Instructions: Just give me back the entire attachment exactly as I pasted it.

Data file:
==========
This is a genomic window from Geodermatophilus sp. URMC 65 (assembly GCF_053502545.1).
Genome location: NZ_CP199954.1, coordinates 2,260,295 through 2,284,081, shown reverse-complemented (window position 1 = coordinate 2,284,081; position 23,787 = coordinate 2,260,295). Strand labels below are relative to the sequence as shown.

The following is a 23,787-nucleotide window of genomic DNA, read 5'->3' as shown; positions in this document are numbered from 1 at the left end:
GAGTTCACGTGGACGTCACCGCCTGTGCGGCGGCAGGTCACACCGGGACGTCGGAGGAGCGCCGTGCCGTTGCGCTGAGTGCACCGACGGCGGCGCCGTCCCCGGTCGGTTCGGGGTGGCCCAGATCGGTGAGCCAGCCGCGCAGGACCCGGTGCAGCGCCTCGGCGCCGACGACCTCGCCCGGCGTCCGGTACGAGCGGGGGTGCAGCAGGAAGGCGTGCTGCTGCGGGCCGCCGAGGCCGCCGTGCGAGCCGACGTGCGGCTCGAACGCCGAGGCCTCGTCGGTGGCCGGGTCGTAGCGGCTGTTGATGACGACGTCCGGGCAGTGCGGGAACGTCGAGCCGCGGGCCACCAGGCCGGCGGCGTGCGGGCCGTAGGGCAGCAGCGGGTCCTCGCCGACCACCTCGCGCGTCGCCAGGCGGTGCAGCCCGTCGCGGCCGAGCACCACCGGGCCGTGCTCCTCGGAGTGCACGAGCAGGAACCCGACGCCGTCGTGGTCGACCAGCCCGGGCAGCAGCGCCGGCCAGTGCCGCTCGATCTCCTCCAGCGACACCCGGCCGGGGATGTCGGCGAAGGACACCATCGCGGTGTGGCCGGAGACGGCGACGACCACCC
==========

This is a genomic window from Geodermatophilus sp. URMC 65 (assembly GCF_053502545.1).
Genome location: NZ_CP199954.1, coordinates 2,260,295 through 2,284,081, shown reverse-complemented (window position 1 = coordinate 2,284,081; position 23,787 = coordinate 2,260,295). Strand labels below are relative to the sequence as shown.

The following is a 23,787-nucleotide window of genomic DNA, read 5'->3' as shown; positions in this document are numbered from 1 at the left end:
GAGTTCACGTGGACGTCACCGCCTGTGCGGCGGCAGGTCACACCGGGACGTCGGAGGAGCGCCGTGCCGTTGCGCTGAGTGCACCGACGGCGGCGCCGTCCCCGGTCGGTTCGGGGTGGCCCAGATCGGTGAGCCAGCCGCGCAGGACCCGGTGCAGCGCCTCGGCGCCGACGACCTCGCCCGGCGTCCGGTACGAGCGGGGGTGCAGCAGGAAGGCGTGCTGCTGCGGGCCGCCGAGGCCGCCGTGCGAGCCGACGTGCGGCTCGAACGCCGAGGCCTCGTCGGTGGCCGGGTCGTAGCGGCTGTTGATGACGACGTCCGGGCAGTGCGGGAACGTCGAGCCGCGGGCCACCAGGCCGGCGGCGTGCGGGCCGTAGGGCAGCAGCGGGTCCTCGCCGACCACCTCGCGCGTCGCCAGGCGGTGCAGCCCGTCGCGGCCGAGCACCACCGGGCCGTGCTCCTCGGAGTGCACGAGCAGGAACCCGACGCCGTCGTGGTCGACCAGCCCGGGCAGCAGCGCCGGCCAGTGCCGCTCGATCTCCTCCAGCGACACCCGGCCGGGGATGTCGGCGAAGGACACCATCGCGGTGTGGCCGGAGACGGCGACGACCACCC